What's extraordinary when you do that, and you can sort of see this happening a little bit, this curve looks like it's going into a fixed curve, which starts out sticking to 0. And then it gradually comes up. And it looks fairly smooth. It goes off this way.
And if you read a lot about this or if you think that all respectable random variables are Gaussian random variables, and I hope at the end of this course you will realize that only most respectable random variables are Gaussian random variables. There are many very interesting random variables that aren't. But what the central limit theorem says is that as you add up more and more random variables and you look at this normalized sum here, what you get is in fact the normal distribution, which is this strange integral here, that e to the minus x squared over 2 times the x.
Now what I want to do with the rest of our time is to show you why in fact that happens. I've never seen this proof of the central limit theorem before. I'm sure that some people have done it. I'm only going to do it for the case of a binomial distribution, which is the only place where this works.
But I think in doing this you will see why in fact that strange e to the minus x squared over 2 comes up. It sure is not obvious by looking at this problem. OK, so that's what we're going to do. And I'm hoping that after you see this, you will in fact understand why the central limit theorem is true as well as knowing that it's true.
OK, so let's look at the Bernoulli process. You have a sequence of binary random variables, each of them is IID, each of them is 1 with probability p. And a 0 with probability q equals 1 minus p. You add them all up. They're IID. And the question is, what does the distribution of the sum look like?
Well, it has a nice formula to it. It's that formula down there. You've probably seen that formula before. Let's get some idea of where it comes from and what it means.
Each n tuple that starts with k1's and then ends with n minus k0's, each one of those has the same probability. And it's p to the k times q to the n minus k. In other words, the probability you get a 1 on the first toss is p. The probability you get a 1 on the second toss also, since those are independent, probability you get two 1's in a row is p squared. Probably you get three 1's in a row is p cubed and so forth up to k.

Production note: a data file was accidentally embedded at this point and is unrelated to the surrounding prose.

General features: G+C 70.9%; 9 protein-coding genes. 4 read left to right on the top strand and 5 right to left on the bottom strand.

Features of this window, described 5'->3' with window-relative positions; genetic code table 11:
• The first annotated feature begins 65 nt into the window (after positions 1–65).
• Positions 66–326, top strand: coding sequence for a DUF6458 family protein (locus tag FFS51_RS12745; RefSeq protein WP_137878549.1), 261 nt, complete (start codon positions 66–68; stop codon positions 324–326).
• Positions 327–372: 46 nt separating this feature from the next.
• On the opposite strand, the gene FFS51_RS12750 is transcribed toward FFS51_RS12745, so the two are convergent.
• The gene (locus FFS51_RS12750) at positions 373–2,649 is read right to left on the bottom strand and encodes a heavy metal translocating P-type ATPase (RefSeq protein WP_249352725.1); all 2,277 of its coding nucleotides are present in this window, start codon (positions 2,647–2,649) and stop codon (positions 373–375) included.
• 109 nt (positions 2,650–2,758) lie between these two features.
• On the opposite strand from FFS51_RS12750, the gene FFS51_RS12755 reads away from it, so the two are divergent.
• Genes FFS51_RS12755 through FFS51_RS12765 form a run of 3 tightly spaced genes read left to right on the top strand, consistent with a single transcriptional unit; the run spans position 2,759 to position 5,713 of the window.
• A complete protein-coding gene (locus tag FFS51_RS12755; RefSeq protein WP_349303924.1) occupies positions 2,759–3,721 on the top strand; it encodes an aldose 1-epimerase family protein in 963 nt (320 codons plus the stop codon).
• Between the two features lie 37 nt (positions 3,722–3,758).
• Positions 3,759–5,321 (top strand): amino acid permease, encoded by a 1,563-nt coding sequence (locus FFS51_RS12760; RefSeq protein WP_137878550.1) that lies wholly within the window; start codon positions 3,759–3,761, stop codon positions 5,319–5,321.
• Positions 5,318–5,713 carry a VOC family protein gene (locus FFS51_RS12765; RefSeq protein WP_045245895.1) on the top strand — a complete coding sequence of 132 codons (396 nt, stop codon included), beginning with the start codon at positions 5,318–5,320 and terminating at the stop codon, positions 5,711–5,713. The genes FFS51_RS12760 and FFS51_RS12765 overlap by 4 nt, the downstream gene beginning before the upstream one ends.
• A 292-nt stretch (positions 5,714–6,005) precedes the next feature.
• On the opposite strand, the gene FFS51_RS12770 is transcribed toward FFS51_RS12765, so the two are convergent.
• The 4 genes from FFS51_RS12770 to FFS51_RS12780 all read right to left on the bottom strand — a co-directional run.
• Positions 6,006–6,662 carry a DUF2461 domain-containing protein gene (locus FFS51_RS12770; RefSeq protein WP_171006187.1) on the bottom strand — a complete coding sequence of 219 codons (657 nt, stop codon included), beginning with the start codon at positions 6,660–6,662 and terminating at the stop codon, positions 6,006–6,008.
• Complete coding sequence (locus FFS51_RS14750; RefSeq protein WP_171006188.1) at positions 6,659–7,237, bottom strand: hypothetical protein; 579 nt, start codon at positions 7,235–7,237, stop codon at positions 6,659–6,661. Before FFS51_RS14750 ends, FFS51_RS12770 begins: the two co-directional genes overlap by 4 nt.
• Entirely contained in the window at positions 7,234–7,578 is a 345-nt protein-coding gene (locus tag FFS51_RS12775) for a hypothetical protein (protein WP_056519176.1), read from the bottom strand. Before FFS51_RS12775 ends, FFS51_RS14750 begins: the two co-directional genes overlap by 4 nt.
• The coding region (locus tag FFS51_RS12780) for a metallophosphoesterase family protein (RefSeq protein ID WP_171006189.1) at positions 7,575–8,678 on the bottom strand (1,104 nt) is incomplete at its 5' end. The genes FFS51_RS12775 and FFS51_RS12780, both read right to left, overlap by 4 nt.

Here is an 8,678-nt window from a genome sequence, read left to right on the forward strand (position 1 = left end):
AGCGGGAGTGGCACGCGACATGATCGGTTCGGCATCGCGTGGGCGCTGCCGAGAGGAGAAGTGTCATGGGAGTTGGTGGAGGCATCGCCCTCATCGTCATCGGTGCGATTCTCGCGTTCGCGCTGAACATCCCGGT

Because we're looking at the probability that the first k outputs are 1, so the probability of that is p to the k. That's this term. And the probability that the rest of them are all 0's is q to the n minus k.
And this is sometimes confusing to you because you often think that this is going to be maximized when k is equal to p over n. You have some strange view of the law of large numbers. Well no, this quantity-- if p is less than 1/2, it's going to be largest at k equals zero.
The most probable single outcome from n tosses of a coin, and it's a biased coin, it comes out 1's more often than 0's. 0's are more probable than 1's. The most probable output is all 0's. Very improbable, but that's the most probable of all these improbable things.
But as you probably know already, there are n choose k different n tuples, all of which have k1's in them and n minus k0's. If you don't know that, I didn't even put that in the text. I put most things there. This is one of those basic combinatorial facts.
Look it up in Wikipedia. You'll probably get a cleaner explanation of it there than anywhere else. But look it up in any elementary probability book or in any elementary combinatorics book. I'm sure that all of you have seen this stuff.
So when you put this together, the probability that the sum of a n random variables, all of which are binary, the probability of getting k1's is n choose k times p to the k times q to the n minus k. Now you look at that. And if k is 1,000 and if n is 1,000, I mean, your eyes boggle because you can't imagine what that number looks like. So we want to find out what it looks like. And here's a tricky way of doing it.
What we want to do is to see how this varies with k. And in particular, we want to see how it varies with k when n is very large and when k is relatively close to p times n. So what we're going to do is take the ratio of the probability of k plus 1 1's to the ratio of k1's. And what is that?